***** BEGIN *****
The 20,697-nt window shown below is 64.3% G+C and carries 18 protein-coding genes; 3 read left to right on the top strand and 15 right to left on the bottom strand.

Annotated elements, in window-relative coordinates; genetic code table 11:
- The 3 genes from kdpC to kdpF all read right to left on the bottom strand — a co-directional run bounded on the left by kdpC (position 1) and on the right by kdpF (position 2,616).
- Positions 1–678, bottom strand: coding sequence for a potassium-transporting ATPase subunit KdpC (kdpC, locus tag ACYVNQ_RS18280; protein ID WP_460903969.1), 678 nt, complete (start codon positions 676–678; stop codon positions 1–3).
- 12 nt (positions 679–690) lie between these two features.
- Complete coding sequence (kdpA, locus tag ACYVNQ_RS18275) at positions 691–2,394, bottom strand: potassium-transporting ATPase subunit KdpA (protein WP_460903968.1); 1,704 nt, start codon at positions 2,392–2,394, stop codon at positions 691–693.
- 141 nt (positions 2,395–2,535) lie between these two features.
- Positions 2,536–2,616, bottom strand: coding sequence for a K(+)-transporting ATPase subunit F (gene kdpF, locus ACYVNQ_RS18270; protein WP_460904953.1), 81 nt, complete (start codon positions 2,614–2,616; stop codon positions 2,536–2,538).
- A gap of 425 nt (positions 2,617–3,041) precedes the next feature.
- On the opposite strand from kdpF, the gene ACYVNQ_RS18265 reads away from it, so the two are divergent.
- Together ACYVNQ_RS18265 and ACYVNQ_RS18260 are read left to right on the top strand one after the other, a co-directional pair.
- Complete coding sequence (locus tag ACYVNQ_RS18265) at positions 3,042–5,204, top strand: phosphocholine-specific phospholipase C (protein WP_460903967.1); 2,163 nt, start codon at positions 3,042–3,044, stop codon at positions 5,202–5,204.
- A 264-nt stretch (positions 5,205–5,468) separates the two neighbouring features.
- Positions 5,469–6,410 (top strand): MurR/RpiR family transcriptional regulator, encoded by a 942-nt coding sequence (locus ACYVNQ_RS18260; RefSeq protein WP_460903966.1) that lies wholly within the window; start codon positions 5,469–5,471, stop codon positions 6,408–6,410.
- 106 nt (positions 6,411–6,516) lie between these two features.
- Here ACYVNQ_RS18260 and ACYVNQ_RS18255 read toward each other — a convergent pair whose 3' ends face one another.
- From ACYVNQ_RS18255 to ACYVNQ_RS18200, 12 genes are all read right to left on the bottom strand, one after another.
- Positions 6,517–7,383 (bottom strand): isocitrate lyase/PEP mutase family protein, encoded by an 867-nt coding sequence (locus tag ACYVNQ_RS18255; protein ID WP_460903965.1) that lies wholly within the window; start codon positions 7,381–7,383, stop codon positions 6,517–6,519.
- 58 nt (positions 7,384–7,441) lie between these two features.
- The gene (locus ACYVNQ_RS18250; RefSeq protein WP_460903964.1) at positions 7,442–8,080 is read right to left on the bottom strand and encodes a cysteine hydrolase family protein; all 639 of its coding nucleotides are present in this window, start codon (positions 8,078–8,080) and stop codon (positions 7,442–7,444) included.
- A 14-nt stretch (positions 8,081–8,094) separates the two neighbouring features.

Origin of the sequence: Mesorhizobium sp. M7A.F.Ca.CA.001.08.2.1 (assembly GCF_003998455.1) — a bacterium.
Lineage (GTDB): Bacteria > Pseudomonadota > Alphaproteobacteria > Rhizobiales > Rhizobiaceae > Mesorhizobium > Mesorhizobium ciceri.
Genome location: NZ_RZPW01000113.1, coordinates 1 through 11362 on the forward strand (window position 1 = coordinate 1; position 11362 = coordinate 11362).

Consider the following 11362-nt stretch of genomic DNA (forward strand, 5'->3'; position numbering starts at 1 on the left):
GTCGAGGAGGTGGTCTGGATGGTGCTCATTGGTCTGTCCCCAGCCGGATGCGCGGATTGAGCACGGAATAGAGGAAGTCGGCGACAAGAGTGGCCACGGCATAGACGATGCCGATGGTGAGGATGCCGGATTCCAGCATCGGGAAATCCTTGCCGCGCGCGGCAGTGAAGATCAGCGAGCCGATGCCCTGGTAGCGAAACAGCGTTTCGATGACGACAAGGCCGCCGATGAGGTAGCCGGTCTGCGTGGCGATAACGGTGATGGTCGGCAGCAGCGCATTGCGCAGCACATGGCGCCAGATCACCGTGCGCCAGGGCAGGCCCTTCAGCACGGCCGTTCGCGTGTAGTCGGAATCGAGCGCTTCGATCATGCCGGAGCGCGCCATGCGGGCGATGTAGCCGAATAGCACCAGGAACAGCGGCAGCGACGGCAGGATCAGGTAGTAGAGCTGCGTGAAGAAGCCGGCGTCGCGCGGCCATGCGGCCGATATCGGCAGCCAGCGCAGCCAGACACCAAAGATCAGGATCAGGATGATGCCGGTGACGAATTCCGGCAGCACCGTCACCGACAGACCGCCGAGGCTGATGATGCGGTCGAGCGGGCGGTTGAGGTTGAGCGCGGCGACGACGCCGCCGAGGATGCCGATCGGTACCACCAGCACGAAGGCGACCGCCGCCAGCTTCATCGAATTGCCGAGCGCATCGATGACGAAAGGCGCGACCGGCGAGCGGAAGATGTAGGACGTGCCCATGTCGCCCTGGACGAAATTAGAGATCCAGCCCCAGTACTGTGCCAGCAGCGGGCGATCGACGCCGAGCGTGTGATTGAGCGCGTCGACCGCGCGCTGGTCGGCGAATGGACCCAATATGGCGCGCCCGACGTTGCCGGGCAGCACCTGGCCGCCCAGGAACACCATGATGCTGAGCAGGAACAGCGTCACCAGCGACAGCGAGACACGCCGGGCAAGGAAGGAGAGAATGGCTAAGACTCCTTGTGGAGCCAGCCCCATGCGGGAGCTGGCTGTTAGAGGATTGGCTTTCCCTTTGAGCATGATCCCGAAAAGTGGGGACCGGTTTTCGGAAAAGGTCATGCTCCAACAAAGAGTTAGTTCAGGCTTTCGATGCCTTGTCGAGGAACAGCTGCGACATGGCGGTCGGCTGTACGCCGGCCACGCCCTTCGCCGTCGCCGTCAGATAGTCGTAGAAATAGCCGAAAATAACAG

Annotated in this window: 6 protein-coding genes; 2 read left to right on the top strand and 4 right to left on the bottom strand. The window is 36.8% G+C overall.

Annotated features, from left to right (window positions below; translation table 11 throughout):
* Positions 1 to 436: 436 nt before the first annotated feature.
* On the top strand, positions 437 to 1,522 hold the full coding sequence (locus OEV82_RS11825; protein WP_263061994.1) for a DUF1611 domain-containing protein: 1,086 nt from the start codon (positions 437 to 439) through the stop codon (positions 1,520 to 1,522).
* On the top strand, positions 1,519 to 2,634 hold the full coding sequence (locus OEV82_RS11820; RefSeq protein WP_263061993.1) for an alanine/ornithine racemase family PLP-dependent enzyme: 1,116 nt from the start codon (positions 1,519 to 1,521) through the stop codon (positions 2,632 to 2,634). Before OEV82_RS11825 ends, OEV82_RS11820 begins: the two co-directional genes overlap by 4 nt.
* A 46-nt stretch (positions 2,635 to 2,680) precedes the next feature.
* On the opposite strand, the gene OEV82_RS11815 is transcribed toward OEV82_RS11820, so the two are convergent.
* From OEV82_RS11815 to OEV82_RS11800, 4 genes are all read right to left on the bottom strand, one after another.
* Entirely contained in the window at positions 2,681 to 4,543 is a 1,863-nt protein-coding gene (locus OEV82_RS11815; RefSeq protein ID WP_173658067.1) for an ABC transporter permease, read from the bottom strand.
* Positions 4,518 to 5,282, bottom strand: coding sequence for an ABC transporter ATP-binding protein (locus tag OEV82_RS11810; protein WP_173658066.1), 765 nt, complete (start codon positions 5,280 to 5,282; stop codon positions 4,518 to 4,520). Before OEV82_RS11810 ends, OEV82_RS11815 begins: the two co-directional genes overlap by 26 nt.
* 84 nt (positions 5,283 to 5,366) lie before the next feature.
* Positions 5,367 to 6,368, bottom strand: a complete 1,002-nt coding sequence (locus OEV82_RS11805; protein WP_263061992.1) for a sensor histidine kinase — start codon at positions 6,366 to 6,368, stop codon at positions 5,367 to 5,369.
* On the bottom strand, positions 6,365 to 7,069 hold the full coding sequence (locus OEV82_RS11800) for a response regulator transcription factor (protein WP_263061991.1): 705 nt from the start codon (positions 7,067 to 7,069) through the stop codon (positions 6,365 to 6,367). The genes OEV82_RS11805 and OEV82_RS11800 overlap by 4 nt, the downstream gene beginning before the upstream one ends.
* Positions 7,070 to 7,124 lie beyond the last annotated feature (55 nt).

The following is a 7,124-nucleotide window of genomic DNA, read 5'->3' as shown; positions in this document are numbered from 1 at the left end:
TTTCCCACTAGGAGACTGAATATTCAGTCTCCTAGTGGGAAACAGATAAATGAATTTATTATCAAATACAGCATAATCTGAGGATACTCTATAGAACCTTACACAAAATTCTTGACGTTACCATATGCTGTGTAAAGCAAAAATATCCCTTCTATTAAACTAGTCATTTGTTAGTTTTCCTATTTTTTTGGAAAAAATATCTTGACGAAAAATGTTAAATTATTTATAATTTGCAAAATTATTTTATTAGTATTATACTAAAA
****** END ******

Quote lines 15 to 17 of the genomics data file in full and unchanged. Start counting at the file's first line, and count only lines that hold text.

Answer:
- 106 nt (positions 6,411–6,516) lie between these two features.
- Here ACYVNQ_RS18260 and ACYVNQ_RS18255 read toward each other — a convergent pair whose 3' ends face one another.
- From ACYVNQ_RS18255 to ACYVNQ_RS18200, 12 genes are all read right to left on the bottom strand, one after another.